Residents demand inclusion in new DoBro tenants coalition
by Daniel Bush
Mar 29, 2011 | 3148 views | 2 2 comments | 21 21 recommendations | email to a friend | print
FUREE staged a rally in front of the Sheraton Brooklyn to protest a closed-door meeting of planners.
FUREE staged a rally in front of the Sheraton Brooklyn to protest a closed-door meeting of planners.
The closed-door meeting of a new tenants' group in Downtown Brooklyn sparked protest from longtime residents who fear they're being left behind as the neighborhood expands.

Members of Families United for Racial and Economic Equality (FUREE) rallied outside of the Sheraton Brooklyn on Duffield Street last week, as stakeholders gathered inside to lay the groundwork for a new coalition to reflect the area's booming population.

Organizers said it would be a broad-based group devoted to the concerns of tenants in the neighborhood's new upscale towers and those of public housing residents alike.

“It's not just for new residents of the neighborhood,” said Mike Weiss, executive director of the MetroTech Business Improvement District, adding that the smaller, invitation-only meeting was designed to facilitate discussion, not exclude anyone.

“We felt that a larger meeting would” have hampered dialogue, he said.

The planning session was attended by tenant association leaders from the Ingersoll, Farragut and Whitman houses, Weiss noted. Neverthless protesters worried the needs of low-income residents could still fall by the wayside.

The greater Downtown Brooklyn area has lost a supermarket and small businesses since it was rezoned to make way for the large-scale development that has brought thousands of new residents to the area.

Much of the affordable housing promised in the 2004 rezoning has yet to materialize, while housing advocates warn that displacement has become a growing problem.

“The big developers are trying to run us out of town,” said Arnetha Singleton, who's lived at 5 Fleet Walk for the past 33 years.

“This is our community and we're here to stay,” said FUREE member Lillian Green. “As our new wealthy neighbors get organized, we insist that the voice of low-income families are included.”

Councilman Steve Levin said that's the plan.

“This coalition needs to be as broad as possible and that includes residents of NYCHA and the broader Downtown Brooklyn community,” he said. “It's in everyone's interests to work together.”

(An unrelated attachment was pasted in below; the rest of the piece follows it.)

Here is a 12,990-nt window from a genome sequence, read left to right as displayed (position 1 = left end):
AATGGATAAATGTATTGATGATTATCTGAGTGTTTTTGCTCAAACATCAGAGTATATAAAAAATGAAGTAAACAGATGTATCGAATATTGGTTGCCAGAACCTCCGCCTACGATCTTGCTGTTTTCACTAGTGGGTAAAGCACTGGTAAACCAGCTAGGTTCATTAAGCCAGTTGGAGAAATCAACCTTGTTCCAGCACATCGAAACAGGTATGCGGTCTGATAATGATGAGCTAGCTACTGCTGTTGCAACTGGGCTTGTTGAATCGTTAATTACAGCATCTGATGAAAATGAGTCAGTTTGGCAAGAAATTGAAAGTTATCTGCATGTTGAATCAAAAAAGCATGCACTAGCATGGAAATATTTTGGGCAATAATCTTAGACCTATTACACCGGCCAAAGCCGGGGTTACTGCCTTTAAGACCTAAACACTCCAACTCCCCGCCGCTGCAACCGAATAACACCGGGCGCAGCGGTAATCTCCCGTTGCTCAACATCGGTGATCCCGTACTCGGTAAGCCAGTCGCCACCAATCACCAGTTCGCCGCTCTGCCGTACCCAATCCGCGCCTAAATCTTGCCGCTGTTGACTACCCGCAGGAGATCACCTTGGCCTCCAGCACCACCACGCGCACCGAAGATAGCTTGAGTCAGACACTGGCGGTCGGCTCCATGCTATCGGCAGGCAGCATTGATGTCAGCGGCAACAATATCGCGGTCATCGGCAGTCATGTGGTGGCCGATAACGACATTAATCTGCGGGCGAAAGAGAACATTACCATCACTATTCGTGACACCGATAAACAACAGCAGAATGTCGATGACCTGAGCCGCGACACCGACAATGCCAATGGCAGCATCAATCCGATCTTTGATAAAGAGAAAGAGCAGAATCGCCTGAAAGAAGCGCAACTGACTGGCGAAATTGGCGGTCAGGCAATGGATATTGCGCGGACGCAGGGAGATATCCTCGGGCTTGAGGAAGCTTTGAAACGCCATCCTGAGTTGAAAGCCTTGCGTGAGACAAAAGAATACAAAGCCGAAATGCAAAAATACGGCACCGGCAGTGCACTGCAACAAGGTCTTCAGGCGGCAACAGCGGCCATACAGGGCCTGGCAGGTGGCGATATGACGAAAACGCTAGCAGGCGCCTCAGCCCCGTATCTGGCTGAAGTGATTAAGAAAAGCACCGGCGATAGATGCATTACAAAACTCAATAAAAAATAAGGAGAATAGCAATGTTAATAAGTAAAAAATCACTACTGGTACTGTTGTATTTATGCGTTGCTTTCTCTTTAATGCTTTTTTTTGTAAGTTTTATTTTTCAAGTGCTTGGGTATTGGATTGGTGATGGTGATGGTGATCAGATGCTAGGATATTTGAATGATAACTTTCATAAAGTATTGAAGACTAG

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Valery Jean
April 12, 2011
Thank you, Randally, for expressing your thoughts but I would like to point out a few facts about this meeting:

1. FUREE received an e-mail about the meeting that was later retracted and highlighted that the meeting was for condo residents only.

2. Elected officials, their staff and other community representatives were told that FUREE was invited though we never received any such invitation by mail, phone, e-mail or talking a 2-block walk to our offices which staff from the MetroTech BID has done before.

3. At the rally, members were told it was an open meeting only to be escorted out by hotel security.

4. The action was not about creating enemies but about opening a local and public debate about equitable development, ensuring that the needs of low income and working families are being heard and that a community can, in fact, be developed so that all people are welcomed and included no matter their skin color, salary size or background.

If it wasn't because of this member-conceived and member-driven action and its intention of ensuring that the narrative of those who have been negatively affected by aggressive development in Fort Greene and Downtown Brooklyn was also heard, we wouldn't even be having this debate.

Daily, we deal with elders who are being evicted from public housing not for rent arrears but because their grandchild got arrested. We deal with residents who were once workers but are now laid off, exhausted unemployment and catapulted back to public assistance. We see youth who had to drop out of school to work so they can help their parents make ends meet. These are the people that FUREE is accountable to at the end of the day and it's why we fight for accountable development.

Besides, it's not really about FUREE, the organization. It's about our members and all people who have been and apparently continue to be left out, pushed out and silenced. It's also about ensuring fair development that breaks current development models and practices that result in economic segregation.

If the promotion of that vision and the intentional inclusion of low income families as decision-makers, would cause a person or group to consider FUREE an enemy, I would be almost 100% sure that they were not considering us as allies.

Valery Jean

Executive Director

April 12, 2011
FUREE has great goals, but they should not assume that the new residents of the area want to throw them under the bus. They should have asked to be included or asked who was being included before protesting the meeting. I suppose that asking for access and being let in before the meeting started would not serve their goals as there would be no headlines. They should be weary of creating enemies out of potential allies.